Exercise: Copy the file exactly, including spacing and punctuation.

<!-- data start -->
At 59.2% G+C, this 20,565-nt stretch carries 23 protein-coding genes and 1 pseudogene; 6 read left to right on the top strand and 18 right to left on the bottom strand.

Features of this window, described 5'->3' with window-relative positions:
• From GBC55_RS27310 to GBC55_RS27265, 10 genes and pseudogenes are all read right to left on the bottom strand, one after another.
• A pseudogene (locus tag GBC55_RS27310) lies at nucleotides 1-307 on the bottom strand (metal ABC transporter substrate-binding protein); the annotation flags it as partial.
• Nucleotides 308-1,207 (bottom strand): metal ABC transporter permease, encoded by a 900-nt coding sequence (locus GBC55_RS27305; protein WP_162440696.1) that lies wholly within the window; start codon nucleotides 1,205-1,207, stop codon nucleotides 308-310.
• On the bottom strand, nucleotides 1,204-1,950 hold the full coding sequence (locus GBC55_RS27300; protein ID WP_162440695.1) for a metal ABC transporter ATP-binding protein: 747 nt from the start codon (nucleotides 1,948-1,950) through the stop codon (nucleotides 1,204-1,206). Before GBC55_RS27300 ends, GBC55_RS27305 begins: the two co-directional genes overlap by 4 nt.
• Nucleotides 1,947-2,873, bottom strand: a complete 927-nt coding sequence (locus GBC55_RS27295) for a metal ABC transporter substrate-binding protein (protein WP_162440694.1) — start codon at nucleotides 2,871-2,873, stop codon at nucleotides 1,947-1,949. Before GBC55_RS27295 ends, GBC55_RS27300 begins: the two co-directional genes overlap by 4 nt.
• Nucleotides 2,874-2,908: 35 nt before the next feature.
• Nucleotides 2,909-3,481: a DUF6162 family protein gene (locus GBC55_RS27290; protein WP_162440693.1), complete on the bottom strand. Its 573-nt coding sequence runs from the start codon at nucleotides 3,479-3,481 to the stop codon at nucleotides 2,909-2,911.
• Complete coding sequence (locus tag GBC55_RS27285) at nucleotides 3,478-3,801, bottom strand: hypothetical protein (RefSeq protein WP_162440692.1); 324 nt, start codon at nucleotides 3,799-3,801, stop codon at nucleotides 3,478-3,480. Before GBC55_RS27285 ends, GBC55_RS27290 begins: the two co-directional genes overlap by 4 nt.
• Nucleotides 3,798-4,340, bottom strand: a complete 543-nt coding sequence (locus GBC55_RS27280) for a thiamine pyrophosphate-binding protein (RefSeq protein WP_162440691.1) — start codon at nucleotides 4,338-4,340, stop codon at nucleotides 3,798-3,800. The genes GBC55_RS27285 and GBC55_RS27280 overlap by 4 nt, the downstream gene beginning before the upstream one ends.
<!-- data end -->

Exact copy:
At 59.2% G+C, this 20,565-nt stretch carries 23 protein-coding genes and 1 pseudogene; 6 read left to right on the top strand and 18 right to left on the bottom strand.

Features of this window, described 5'->3' with window-relative positions:
• From GBC55_RS27310 to GBC55_RS27265, 10 genes and pseudogenes are all read right to left on the bottom strand, one after another.
• A pseudogene (locus tag GBC55_RS27310) lies at nucleotides 1-307 on the bottom strand (metal ABC transporter substrate-binding protein); the annotation flags it as partial.
• Nucleotides 308-1,207 (bottom strand): metal ABC transporter permease, encoded by a 900-nt coding sequence (locus GBC55_RS27305; protein WP_162440696.1) that lies wholly within the window; start codon nucleotides 1,205-1,207, stop codon nucleotides 308-310.
• On the bottom strand, nucleotides 1,204-1,950 hold the full coding sequence (locus GBC55_RS27300; protein ID WP_162440695.1) for a metal ABC transporter ATP-binding protein: 747 nt from the start codon (nucleotides 1,948-1,950) through the stop codon (nucleotides 1,204-1,206). Before GBC55_RS27300 ends, GBC55_RS27305 begins: the two co-directional genes overlap by 4 nt.
• Nucleotides 1,947-2,873, bottom strand: a complete 927-nt coding sequence (locus GBC55_RS27295) for a metal ABC transporter substrate-binding protein (protein WP_162440694.1) — start codon at nucleotides 2,871-2,873, stop codon at nucleotides 1,947-1,949. Before GBC55_RS27295 ends, GBC55_RS27300 begins: the two co-directional genes overlap by 4 nt.
• Nucleotides 2,874-2,908: 35 nt before the next feature.
• Nucleotides 2,909-3,481: a DUF6162 family protein gene (locus GBC55_RS27290; protein WP_162440693.1), complete on the bottom strand. Its 573-nt coding sequence runs from the start codon at nucleotides 3,479-3,481 to the stop codon at nucleotides 2,909-2,911.
• Complete coding sequence (locus tag GBC55_RS27285) at nucleotides 3,478-3,801, bottom strand: hypothetical protein (RefSeq protein WP_162440692.1); 324 nt, start codon at nucleotides 3,799-3,801, stop codon at nucleotides 3,478-3,480. Before GBC55_RS27285 ends, GBC55_RS27290 begins: the two co-directional genes overlap by 4 nt.
• Nucleotides 3,798-4,340, bottom strand: a complete 543-nt coding sequence (locus GBC55_RS27280) for a thiamine pyrophosphate-binding protein (RefSeq protein WP_162440691.1) — start codon at nucleotides 4,338-4,340, stop codon at nucleotides 3,798-3,800. The genes GBC55_RS27285 and GBC55_RS27280 overlap by 4 nt, the downstream gene beginning before the upstream one ends.